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Abstract

Type 316L (UNS S31603) austenitic stainless steel piping was installed as part of a storm-sewer treatment collection system in a manufacturing facility. Within six months of start-up, leaks were discovered. Investigation (on-site current flow testing, visual inspection, water tests, and 5x/10x images etched in ASTM 89 reagent) supported the conclusion that the pitting in the austenitic stainless steel pipe was believed to be caused by damage to the passive layer brought about by a combination of MIC, high chloride levels, and high total dissolved solids. The low-flow and stagnant conditions present in the piping were primary contributors to the pit progression. Recommendations included replacing the pipe. Several alloys, nonmetallic materials, and lining materials were proposed for coupon testing to determine which would operate best in an environment with high levels of aerobic bacteria.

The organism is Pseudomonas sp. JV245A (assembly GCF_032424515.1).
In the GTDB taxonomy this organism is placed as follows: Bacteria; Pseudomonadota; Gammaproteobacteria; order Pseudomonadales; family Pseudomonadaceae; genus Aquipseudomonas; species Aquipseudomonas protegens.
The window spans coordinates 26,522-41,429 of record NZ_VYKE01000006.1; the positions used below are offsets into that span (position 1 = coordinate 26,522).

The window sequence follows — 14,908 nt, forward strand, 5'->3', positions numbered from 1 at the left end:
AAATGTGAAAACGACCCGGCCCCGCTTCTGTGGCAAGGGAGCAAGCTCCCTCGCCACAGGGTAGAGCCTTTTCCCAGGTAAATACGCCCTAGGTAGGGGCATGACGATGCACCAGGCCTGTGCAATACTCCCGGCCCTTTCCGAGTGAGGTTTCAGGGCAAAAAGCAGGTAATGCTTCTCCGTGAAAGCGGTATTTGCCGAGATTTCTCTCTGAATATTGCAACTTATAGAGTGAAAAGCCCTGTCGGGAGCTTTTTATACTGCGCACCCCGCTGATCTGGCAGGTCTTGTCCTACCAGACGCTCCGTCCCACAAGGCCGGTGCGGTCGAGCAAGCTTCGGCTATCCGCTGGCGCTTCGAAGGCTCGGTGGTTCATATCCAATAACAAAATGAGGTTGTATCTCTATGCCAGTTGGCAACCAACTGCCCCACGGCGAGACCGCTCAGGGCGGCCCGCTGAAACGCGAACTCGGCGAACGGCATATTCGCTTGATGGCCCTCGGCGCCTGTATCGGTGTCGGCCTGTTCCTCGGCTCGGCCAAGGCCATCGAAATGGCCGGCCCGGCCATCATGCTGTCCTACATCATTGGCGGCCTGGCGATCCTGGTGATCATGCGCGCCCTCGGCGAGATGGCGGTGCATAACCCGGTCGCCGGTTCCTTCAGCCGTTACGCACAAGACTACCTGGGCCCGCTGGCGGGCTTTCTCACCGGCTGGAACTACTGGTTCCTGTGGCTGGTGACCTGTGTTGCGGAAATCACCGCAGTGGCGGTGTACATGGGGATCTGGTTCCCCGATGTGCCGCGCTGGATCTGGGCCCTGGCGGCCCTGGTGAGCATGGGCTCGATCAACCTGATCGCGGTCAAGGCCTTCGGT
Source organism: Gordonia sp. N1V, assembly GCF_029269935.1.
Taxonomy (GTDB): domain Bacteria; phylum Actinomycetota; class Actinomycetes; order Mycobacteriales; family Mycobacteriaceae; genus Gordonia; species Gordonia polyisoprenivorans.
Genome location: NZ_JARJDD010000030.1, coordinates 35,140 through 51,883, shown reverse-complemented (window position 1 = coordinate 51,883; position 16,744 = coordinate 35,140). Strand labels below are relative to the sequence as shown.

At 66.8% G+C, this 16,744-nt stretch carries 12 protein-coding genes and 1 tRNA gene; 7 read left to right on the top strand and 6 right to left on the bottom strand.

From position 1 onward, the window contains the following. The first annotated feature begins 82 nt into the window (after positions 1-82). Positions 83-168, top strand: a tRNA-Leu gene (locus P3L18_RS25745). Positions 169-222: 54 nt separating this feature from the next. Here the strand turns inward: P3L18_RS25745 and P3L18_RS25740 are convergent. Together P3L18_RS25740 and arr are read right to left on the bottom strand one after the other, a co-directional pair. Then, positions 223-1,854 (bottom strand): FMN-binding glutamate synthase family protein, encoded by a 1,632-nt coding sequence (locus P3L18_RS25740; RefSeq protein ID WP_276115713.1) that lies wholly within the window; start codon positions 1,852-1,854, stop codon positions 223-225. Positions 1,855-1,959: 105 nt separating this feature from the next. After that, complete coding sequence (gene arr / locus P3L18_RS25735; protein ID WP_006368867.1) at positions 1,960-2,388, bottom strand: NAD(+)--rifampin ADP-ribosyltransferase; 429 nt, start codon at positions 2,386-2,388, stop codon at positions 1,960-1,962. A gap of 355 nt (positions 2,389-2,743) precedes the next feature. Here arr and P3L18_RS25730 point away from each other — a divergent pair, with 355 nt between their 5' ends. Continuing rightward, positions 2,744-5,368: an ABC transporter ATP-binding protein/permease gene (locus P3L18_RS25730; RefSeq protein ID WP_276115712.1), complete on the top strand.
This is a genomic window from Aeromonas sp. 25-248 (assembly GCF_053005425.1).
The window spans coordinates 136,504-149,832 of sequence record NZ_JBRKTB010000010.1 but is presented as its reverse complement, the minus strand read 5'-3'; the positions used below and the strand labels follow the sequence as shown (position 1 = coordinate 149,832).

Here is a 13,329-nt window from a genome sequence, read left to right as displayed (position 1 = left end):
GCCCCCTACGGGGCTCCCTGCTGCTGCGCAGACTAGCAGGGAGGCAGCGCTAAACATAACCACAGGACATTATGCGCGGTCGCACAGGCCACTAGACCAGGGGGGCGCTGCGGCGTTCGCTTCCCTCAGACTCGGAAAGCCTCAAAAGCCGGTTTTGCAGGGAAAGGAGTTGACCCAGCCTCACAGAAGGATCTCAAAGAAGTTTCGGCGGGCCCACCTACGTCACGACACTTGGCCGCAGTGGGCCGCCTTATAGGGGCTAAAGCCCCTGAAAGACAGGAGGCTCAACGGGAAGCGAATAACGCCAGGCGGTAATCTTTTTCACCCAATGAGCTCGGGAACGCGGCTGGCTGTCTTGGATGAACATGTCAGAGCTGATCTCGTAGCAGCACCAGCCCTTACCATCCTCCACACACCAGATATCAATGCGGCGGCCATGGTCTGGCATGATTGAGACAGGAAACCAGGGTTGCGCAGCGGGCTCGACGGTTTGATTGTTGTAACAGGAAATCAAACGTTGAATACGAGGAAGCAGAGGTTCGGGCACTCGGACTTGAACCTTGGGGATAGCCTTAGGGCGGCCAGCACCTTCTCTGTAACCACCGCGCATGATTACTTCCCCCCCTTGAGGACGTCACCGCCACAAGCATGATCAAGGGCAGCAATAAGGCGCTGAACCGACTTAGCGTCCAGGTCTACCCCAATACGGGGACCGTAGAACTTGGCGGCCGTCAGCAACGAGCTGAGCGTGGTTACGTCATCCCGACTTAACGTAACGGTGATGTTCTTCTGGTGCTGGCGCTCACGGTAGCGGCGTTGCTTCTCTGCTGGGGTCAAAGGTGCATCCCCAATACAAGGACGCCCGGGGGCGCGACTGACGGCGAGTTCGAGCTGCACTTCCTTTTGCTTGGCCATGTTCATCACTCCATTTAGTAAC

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2019. "Analysis of Pitting and MIC of Stainless Steel Piping", ASM Failure Analysis Case Histories: Buildings, Bridges, and Infrastructure

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